Wednesday, August 31, 2005
Got Mom a new computer to replace the P-II laptop I steered her wrong with a year or two ago. It did... OK with XP and MSN and almost OK with the firewall and antivirus on top of that, but the more the software updated itself, the slower the thing got. It got absolutely ridiculously "let's go make the bed and get a cup of coffee" slow.
So I got her a Compaq P-III 733 sans OS and monitor for $80. Not bad. Picked up 15" a flat panel monitor for her (with speakers built in) and moved the install of XP from the laptop to the new box. Part of the old box's problem was the limit of 160 MB of memory. This one has 384. It screams, relatively.
Getting Brian's IPOD all fixed up with playlists before he goes. Put a new battery in it. Got him hooked up with all the power adaptors he'll need. He got a digital camera a couple of weeks ago -- so I got him an NIMH rechargable battery kit, too. And I gave him my Ambico mini tripod -- I've had one for years --- it's been up and down mountains with me. It's smaller (important for soldiers on the go) and much sturdier than those cheesey "Digital" brand ones you can pick up at Walmart for $5. They're getting harder to find, though, I think. Our Target store doesn't have them in stock anymore, but you can get them via Target Online or Amazon (which amounts to about the same thing I think). I ordered a replacement.
Put an older OS on the P-II laptop ... I can use it for a digital picture dumping/viewing machine on the road and an MP3 Library player at home. Cool. Now all I need is a 160GB USB hard drive to hook up to it. I have a big music collection :-) like... 700 CD's.
Got a K&N air filter for the Escort... bumped the gas mileage up by about 1.5 mpg both city and highway. So I'm getting one for the Taurus, too. Sure, it'll take a while to make up the cost, but it'll FEEL better. Plus I get extra power out of it when I need it.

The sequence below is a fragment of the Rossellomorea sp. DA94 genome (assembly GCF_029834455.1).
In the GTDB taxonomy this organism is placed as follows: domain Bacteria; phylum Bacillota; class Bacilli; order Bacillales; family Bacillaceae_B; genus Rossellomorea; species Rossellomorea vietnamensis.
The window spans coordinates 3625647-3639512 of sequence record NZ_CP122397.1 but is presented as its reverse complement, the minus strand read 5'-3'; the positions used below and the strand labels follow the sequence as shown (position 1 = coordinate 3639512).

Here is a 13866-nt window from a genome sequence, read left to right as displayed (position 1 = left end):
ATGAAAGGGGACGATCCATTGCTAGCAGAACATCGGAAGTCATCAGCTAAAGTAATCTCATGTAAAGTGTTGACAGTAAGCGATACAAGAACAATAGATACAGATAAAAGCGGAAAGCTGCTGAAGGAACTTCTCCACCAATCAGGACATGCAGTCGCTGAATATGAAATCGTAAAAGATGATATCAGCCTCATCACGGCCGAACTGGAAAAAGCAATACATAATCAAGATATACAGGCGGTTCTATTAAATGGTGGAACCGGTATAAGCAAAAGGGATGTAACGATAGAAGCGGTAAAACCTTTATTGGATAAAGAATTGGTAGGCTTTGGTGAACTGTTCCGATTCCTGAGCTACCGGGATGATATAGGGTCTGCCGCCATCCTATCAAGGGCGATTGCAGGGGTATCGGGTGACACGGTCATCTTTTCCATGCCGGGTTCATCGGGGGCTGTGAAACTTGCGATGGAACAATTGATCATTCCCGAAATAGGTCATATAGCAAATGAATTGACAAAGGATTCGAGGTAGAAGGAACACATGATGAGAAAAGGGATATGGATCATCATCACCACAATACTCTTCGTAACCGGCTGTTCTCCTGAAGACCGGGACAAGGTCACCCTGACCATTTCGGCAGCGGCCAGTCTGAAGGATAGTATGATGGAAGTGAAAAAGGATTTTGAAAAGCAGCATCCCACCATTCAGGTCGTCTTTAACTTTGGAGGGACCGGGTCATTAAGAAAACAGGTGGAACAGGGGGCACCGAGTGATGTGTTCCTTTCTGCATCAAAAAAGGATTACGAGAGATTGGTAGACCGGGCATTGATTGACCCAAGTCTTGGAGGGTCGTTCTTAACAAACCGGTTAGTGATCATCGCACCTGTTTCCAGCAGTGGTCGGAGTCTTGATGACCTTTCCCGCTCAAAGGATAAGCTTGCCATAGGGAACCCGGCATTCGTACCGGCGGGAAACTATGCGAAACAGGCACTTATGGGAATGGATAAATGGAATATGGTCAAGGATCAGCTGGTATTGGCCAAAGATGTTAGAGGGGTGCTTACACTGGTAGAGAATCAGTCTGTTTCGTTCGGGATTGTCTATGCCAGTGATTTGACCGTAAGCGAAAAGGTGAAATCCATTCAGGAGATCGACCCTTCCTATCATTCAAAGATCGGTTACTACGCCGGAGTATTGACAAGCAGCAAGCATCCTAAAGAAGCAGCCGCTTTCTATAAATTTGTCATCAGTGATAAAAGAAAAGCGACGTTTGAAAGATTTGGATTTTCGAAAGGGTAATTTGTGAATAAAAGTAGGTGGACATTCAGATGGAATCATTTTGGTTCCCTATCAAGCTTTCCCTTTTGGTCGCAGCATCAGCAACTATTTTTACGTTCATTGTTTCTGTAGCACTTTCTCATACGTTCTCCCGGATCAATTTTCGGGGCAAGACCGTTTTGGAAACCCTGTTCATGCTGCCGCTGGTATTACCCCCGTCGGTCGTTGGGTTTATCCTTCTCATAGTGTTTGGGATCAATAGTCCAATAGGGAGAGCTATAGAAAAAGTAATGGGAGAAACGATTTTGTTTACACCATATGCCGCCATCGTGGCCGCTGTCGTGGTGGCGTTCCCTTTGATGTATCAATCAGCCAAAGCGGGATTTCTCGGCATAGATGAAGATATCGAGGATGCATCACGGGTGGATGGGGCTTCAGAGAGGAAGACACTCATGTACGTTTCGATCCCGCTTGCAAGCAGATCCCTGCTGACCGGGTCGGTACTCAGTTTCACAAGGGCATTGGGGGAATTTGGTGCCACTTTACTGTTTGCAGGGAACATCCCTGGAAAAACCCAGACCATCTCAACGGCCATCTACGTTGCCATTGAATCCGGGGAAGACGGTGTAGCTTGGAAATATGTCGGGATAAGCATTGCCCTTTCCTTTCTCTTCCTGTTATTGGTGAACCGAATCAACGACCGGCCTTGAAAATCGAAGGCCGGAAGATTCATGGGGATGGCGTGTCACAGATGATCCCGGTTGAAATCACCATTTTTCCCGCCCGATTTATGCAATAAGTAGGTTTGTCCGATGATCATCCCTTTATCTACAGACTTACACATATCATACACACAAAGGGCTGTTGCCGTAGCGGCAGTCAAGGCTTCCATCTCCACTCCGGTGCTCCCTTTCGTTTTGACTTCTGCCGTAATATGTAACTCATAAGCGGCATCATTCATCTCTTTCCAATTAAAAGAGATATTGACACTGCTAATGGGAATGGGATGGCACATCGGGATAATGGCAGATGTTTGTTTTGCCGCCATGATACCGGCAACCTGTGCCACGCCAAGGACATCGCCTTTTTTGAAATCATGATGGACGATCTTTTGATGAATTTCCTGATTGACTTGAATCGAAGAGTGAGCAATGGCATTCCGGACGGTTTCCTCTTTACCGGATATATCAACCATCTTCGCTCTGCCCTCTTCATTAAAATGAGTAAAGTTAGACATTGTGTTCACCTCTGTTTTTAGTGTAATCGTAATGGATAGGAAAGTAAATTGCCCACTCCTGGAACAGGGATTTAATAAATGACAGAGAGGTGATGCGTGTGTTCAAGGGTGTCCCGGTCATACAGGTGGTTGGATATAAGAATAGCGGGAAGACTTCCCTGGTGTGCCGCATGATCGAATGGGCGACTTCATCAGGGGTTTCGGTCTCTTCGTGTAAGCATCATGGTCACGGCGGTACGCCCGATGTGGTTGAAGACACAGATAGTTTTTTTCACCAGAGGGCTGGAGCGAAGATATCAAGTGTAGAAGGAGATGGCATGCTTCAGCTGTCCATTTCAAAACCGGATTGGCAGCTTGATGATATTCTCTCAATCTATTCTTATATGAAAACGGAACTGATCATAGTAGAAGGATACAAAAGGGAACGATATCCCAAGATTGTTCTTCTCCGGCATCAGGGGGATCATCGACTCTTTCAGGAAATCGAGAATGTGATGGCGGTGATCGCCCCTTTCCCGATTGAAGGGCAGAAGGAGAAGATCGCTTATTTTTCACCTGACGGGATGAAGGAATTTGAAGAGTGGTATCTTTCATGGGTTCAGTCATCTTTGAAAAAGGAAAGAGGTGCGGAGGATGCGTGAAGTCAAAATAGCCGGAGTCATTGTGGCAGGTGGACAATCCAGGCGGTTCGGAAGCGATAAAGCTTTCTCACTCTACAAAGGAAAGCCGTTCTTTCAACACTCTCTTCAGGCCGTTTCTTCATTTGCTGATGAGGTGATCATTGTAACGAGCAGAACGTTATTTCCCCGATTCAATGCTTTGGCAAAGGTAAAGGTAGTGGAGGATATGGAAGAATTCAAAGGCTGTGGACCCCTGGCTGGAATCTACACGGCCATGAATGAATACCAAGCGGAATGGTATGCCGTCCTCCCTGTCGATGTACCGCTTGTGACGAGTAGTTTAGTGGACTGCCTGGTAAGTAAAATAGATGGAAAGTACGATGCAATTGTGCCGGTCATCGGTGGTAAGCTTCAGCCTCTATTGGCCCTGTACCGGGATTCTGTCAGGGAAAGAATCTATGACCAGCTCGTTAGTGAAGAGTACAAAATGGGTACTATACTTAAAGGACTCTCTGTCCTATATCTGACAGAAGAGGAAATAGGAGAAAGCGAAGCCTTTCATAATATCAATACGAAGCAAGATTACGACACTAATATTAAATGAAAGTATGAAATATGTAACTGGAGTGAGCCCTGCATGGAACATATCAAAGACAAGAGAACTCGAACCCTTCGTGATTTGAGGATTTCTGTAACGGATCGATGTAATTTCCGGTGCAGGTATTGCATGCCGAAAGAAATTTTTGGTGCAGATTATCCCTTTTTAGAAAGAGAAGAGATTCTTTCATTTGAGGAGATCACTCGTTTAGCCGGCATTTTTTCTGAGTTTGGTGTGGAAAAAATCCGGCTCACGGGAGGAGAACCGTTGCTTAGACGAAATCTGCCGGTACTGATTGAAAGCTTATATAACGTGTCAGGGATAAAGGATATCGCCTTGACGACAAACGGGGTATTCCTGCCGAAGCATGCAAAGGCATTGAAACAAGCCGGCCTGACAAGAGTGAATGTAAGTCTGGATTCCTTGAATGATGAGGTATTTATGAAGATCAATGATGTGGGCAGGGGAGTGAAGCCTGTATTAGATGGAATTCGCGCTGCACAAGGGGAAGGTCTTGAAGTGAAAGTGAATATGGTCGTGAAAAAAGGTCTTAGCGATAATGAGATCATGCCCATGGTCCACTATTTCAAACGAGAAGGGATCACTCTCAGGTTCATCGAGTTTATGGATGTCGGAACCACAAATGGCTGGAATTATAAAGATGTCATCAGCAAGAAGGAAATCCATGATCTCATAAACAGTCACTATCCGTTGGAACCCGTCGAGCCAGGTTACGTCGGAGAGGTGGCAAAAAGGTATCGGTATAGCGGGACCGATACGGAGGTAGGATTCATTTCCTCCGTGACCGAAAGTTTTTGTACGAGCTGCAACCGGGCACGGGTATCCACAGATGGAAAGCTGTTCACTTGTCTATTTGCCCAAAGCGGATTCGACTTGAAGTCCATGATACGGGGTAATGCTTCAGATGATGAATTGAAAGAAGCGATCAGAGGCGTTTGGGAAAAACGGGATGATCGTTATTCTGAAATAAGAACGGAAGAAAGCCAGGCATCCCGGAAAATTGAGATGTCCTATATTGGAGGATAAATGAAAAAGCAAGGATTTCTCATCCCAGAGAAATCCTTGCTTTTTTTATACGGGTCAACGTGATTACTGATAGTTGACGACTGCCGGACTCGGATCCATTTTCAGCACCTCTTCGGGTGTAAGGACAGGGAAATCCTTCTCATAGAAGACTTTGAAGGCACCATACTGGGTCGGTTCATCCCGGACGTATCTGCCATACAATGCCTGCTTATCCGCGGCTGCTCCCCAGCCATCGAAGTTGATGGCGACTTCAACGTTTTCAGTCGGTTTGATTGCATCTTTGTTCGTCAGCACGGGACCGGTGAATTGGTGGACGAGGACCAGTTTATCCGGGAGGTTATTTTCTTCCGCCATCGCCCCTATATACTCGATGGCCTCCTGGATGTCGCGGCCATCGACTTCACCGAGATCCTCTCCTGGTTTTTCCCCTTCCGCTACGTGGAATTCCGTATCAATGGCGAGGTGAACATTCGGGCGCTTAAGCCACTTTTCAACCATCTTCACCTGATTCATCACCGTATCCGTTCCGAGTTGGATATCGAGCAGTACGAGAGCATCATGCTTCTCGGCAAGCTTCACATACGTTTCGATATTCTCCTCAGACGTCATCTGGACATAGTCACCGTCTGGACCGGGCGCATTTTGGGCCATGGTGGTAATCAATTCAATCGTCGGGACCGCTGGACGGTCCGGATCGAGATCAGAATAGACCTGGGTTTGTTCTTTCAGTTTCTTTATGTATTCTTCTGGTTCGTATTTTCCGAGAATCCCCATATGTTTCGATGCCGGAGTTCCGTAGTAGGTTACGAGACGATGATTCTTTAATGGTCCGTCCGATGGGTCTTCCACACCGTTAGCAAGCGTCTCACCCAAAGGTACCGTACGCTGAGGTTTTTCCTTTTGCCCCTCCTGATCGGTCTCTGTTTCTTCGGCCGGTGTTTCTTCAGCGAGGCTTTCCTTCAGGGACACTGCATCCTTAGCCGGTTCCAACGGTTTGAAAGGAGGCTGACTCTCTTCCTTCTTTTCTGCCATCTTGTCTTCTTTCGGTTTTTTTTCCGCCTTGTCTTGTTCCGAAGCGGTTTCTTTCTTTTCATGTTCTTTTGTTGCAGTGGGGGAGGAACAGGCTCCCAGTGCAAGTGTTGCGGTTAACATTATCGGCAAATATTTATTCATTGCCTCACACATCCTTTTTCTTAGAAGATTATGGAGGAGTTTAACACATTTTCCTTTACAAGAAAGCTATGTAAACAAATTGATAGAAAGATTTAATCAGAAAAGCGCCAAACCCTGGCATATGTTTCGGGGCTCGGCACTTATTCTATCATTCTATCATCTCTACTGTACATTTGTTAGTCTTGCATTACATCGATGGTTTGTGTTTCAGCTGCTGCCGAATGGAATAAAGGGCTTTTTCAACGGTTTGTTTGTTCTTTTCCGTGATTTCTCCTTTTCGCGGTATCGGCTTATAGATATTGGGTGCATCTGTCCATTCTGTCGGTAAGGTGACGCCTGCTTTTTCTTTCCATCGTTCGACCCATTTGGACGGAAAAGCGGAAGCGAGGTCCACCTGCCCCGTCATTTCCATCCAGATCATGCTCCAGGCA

Then I took my car in for an oil change -- $16.95, right? Nope. Broken rear coil spring. Replace those... might as well replace the struts, too, at 65,000 miles, right? $430 (with the oil change, labor, and tax -- hell, the tax was almost as much as the labor).
We'll be going out to dinner the next couple of nights for Brian's send-off -- he wanted to go to the 63 Diner again, and to the Outback.
Have to take Mom back to Fort Wayne after Brian leaves, then we have Renfest coming up, Tom wants to take us sailing, and before you know it October will be here and it'll be time for the Haunted Float, and then on top of that -- there's mom and dad's 50th coming up. So ... we'll be busy.
Well, that's about it for now.
Sunday, August 21, 2005
Went to the Elks lodge Friday evening with Sam for Linda's birthday... we ended up at Cody's where I could show my total lack of eptness for dancing. Sam can dance, so I'm glad Vicki gets to dance with someone who knows what he's doing. I "danced" with the Lindas... one of them ended up on the floor :-( Well, see how good I am?
Saturday we lazed -- watched several movies -- Benny and Joon, some other one, then the last of the Return of the King -- then Vicki whipped out the first two Lord of the Rings movies. In my defense I did get out and work on the rest of the fallen branch, but the effects of the previous night's alchohol and the hot, extremely humid weather made me queasy. So I only did that for an hour or so.
Today I got out in the garage and worked on trying to apply some order to it. I got pretty far, really -- still a couple more days like today out there is what it's going to take. Lot of trash.
We did a cookout with the neighbors this evening. I whipped up a new Boat Drink. I'll call it a "Cabin Cruiser". They were pretty good.
1 blender =
5 c frozen Peach/Strawberry/pineapple fruit mix from Sam's
2/3 c sweet/sour mix
1/2 c frozen orange juice concentrate
1/2 c coconut rum
1/2 c dark rum
We finished up the tree debris in the yard. (I say "we" because Ryan and Kristie had come over, drinks in hand to invite us to cook out, and they started pitching in without invitation - what are you gonna do? ;-) )
There's a leak where the neighbor's roofline and ours meet... I've patched it once but apparently it's back --- need to get back up there and check it out.
Oh, and I caught the second raccoon. :-) I also released him down at Gans Creek.
One more to go -- that I know of.
And that about brings us up to date.
Sunday, August 14, 2005
Picked up an inch and a half Friday & Friday night, then another inch Saturday, and we've had a good, steady light rain all night and all day since (frankly, I don't know what the current tally is, but it's good -- at least another inch).